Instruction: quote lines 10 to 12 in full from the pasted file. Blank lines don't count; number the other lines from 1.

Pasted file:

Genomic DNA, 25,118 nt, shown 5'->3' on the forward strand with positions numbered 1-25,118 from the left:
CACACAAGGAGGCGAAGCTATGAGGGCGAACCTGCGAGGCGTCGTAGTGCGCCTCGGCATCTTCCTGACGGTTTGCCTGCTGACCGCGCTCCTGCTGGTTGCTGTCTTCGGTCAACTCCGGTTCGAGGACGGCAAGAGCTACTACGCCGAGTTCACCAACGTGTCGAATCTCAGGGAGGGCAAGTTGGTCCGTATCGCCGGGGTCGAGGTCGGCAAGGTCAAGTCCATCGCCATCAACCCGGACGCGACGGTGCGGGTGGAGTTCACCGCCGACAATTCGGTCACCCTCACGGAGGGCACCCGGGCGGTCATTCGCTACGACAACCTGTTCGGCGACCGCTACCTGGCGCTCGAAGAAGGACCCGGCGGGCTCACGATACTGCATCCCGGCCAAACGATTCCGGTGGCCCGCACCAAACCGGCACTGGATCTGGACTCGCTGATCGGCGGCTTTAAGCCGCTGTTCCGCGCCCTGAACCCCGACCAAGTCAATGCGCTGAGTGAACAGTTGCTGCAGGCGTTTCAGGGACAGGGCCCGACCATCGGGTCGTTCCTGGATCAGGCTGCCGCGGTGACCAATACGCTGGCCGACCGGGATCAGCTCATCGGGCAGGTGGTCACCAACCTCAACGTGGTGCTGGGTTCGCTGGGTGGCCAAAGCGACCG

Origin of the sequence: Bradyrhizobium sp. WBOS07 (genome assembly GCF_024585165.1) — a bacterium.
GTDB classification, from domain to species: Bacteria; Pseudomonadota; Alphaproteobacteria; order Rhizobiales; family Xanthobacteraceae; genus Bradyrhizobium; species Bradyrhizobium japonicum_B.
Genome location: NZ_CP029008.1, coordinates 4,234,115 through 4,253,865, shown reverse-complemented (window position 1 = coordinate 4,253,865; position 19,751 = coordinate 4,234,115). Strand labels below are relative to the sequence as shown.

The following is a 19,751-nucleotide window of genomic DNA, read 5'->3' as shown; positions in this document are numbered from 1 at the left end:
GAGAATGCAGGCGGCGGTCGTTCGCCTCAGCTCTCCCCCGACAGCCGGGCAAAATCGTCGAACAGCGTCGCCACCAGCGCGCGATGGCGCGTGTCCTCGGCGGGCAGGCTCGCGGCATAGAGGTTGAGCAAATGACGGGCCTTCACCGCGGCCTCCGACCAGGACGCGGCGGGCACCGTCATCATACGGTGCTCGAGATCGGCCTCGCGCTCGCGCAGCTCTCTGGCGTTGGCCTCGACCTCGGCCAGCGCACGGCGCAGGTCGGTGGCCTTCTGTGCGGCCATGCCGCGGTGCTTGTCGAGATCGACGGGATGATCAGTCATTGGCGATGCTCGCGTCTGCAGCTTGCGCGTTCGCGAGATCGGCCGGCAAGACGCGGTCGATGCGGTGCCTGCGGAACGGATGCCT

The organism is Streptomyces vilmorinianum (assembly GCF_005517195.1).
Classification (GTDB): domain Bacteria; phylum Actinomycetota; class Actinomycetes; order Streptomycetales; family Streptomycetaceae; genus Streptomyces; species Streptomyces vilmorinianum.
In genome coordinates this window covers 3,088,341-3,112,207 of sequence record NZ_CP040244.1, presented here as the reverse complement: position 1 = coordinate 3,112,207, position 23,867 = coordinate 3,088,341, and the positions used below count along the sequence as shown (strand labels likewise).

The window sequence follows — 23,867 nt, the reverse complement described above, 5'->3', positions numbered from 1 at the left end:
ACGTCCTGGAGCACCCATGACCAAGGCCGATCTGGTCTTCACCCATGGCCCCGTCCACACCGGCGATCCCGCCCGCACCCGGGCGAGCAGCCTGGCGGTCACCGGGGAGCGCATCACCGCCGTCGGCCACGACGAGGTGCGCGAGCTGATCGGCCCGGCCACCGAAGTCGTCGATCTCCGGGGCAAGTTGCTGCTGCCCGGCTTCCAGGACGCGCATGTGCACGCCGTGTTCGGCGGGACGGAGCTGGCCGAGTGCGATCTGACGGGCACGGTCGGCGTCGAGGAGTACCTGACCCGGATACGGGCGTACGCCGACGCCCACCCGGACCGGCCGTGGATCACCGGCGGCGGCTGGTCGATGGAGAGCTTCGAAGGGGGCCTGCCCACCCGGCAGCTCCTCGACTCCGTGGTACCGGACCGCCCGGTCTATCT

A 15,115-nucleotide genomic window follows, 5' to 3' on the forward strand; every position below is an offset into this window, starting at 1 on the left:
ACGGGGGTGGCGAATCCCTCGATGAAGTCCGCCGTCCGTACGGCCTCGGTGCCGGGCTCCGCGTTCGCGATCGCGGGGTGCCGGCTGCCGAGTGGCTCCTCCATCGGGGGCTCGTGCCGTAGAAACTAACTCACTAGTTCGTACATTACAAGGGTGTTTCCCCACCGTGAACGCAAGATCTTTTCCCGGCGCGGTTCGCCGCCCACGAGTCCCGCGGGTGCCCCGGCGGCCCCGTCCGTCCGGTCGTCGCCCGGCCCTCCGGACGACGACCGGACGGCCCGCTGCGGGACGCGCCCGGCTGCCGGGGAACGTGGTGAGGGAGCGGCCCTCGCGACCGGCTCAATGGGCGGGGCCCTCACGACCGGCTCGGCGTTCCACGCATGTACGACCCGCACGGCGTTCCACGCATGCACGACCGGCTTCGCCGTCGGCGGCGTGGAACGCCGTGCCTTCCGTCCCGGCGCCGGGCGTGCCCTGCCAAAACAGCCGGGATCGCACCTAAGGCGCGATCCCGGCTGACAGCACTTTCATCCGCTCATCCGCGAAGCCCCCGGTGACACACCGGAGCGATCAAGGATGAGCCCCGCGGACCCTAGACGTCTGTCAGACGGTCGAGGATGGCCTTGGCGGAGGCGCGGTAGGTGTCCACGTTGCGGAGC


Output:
In genome coordinates this window covers 3,088,341-3,112,207 of sequence record NZ_CP040244.1, presented here as the reverse complement: position 1 = coordinate 3,112,207, position 23,867 = coordinate 3,088,341, and the positions used below count along the sequence as shown (strand labels likewise).

The window sequence follows — 23,867 nt, the reverse complement described above, 5'->3', positions numbered from 1 at the left end:
ACGTCCTGGAGCACCCATGACCAAGGCCGATCTGGTCTTCACCCATGGCCCCGTCCACACCGGCGATCCCGCCCGCACCCGGGCGAGCAGCCTGGCGGTCACCGGGGAGCGCATCACCGCCGTCGGCCACGACGAGGTGCGCGAGCTGATCGGCCCGGCCACCGAAGTCGTCGATCTCCGGGGCAAGTTGCTGCTGCCCGGCTTCCAGGACGCGCATGTGCACGCCGTGTTCGGCGGGACGGAGCTGGCCGAGTGCGATCTGACGGGCACGGTCGGCGTCGAGGAGTACCTGACCCGGATACGGGCGTACGCCGACGCCCACCCGGACCGGCCGTGGATCACCGGCGGCGGCTGGTCGATGGAGAGCTTCGAAGGGGGCCTGCCCACCCGGCAGCTCCTCGACTCCGTGGTACCGGACCGCCCGGTCTATCT